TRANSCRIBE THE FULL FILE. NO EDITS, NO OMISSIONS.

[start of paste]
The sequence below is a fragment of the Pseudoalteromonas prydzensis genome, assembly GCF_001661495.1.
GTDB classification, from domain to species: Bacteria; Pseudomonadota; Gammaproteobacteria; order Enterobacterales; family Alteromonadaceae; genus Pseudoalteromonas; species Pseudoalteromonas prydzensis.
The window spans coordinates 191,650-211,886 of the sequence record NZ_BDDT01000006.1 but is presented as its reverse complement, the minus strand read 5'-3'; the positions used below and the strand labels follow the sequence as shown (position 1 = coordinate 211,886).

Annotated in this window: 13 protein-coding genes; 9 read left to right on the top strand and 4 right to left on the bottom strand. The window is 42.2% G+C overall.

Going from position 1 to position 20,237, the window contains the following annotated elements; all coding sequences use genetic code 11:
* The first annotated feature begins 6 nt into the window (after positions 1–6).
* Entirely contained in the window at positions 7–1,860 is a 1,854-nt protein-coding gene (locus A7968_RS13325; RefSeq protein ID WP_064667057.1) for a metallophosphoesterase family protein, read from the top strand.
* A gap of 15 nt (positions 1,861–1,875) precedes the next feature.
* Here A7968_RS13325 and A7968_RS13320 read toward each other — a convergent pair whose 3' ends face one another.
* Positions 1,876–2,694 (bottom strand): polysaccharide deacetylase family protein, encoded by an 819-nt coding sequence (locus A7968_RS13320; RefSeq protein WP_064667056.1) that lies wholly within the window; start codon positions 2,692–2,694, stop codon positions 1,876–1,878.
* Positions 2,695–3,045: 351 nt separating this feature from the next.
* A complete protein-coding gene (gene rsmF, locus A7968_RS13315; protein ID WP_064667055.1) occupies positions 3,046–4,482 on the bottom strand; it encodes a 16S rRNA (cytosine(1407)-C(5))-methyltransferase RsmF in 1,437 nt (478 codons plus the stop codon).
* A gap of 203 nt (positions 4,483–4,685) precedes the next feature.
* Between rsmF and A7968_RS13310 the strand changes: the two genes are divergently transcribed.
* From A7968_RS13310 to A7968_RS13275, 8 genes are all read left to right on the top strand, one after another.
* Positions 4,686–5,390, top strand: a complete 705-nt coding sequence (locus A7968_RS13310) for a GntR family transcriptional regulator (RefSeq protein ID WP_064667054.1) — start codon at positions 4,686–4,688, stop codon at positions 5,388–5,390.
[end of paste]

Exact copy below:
The sequence below is a fragment of the Pseudoalteromonas prydzensis genome, assembly GCF_001661495.1.
GTDB classification, from domain to species: Bacteria; Pseudomonadota; Gammaproteobacteria; order Enterobacterales; family Alteromonadaceae; genus Pseudoalteromonas; species Pseudoalteromonas prydzensis.
The window spans coordinates 191,650-211,886 of the sequence record NZ_BDDT01000006.1 but is presented as its reverse complement, the minus strand read 5'-3'; the positions used below and the strand labels follow the sequence as shown (position 1 = coordinate 211,886).

Annotated in this window: 13 protein-coding genes; 9 read left to right on the top strand and 4 right to left on the bottom strand. The window is 42.2% G+C overall.

Going from position 1 to position 20,237, the window contains the following annotated elements; all coding sequences use genetic code 11:
* The first annotated feature begins 6 nt into the window (after positions 1–6).
* Entirely contained in the window at positions 7–1,860 is a 1,854-nt protein-coding gene (locus A7968_RS13325; RefSeq protein ID WP_064667057.1) for a metallophosphoesterase family protein, read from the top strand.
* A gap of 15 nt (positions 1,861–1,875) precedes the next feature.
* Here A7968_RS13325 and A7968_RS13320 read toward each other — a convergent pair whose 3' ends face one another.
* Positions 1,876–2,694 (bottom strand): polysaccharide deacetylase family protein, encoded by an 819-nt coding sequence (locus A7968_RS13320; RefSeq protein WP_064667056.1) that lies wholly within the window; start codon positions 2,692–2,694, stop codon positions 1,876–1,878.
* Positions 2,695–3,045: 351 nt separating this feature from the next.
* A complete protein-coding gene (gene rsmF, locus A7968_RS13315; protein ID WP_064667055.1) occupies positions 3,046–4,482 on the bottom strand; it encodes a 16S rRNA (cytosine(1407)-C(5))-methyltransferase RsmF in 1,437 nt (478 codons plus the stop codon).
* A gap of 203 nt (positions 4,483–4,685) precedes the next feature.
* Between rsmF and A7968_RS13310 the strand changes: the two genes are divergently transcribed.
* From A7968_RS13310 to A7968_RS13275, 8 genes are all read left to right on the top strand, one after another.
* Positions 4,686–5,390, top strand: a complete 705-nt coding sequence (locus A7968_RS13310) for a GntR family transcriptional regulator (RefSeq protein ID WP_064667054.1) — start codon at positions 4,686–4,688, stop codon at positions 5,388–5,390.